Two young brothers, presented with sleeping bags by their grandfather, get permission to sleep outside on the...

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THE NIGHT WE SLEPT OUTSIDE

Two young brothers, presented with sleeping bags by their grandfather, get permission to sleep outside on the house-deck--and face predictable scares (a raccoon in the garbage pail, a cat with a dead mouse, a hooting owl) in a more-or-less lifelike fashion. There is, in short, little spark--from the Rockwell's typical-tyke pictures to the mostly blah text. And it's always unfortunate, in a first-person story, not to know who's who: by the usual indication, the one who first has his mouth open, you'd think--until half-way through--that the speaker, whose name we never do learn (another miscalculation) is the younger brother. Then, significantly, we learn otherwise: ""I didn't want to tell Robert because I am older than he is."" And the nicest interchange comes when small Robert, awakened by the owl's hoot, doesn't panic: ""You told me not to be scared. And besides. . . I have never seen a real owl before, only in a book."" (Robert, it seems, dotes on birds-""even scary ones."") A heavy rainstorm then gives the two an excuse to run into the house without losing their pride. Unexceptionable--but also pretty unimaginative.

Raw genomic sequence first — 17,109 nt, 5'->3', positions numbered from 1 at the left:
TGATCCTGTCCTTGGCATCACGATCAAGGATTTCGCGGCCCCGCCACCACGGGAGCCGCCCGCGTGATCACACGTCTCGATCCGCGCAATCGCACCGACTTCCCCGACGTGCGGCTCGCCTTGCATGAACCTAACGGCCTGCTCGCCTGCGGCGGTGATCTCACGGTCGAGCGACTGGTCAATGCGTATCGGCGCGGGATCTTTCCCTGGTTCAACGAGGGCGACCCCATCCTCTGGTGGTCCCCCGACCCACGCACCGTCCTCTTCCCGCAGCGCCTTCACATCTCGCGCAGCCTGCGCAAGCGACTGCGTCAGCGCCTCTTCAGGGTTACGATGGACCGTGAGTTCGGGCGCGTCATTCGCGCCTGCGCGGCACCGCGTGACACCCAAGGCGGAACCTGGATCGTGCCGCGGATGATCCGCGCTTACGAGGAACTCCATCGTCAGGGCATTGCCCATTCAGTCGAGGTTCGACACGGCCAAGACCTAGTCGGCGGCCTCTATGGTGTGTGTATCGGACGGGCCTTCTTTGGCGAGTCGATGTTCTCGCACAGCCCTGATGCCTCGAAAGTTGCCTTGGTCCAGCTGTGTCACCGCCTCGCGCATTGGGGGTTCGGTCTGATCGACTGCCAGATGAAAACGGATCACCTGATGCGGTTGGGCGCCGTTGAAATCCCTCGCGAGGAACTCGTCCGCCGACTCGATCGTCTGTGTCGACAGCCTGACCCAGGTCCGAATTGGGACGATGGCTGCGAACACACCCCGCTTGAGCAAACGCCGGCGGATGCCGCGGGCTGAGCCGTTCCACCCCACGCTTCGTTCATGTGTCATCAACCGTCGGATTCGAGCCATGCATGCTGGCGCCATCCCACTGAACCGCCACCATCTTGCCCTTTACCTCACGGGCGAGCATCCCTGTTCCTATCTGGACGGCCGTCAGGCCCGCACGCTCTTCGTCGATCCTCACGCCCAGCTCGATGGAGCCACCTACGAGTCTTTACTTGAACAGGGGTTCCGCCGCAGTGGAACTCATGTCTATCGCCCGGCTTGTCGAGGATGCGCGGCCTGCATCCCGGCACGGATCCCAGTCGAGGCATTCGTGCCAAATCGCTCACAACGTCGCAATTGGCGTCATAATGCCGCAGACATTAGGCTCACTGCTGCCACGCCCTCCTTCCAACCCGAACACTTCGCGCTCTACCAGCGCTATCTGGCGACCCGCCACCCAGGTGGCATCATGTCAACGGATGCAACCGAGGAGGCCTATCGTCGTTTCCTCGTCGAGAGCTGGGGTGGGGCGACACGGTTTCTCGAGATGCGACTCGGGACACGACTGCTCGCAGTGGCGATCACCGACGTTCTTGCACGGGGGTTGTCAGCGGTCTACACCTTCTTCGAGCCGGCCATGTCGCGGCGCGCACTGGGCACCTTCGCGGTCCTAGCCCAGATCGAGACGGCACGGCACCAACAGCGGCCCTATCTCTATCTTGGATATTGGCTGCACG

Pub Date: April 25, 1983

ISBN: N/A

Page Count: -

Publisher: Macmillan

Review Posted Online: N/A

Kirkus Reviews Issue: April 1, 1983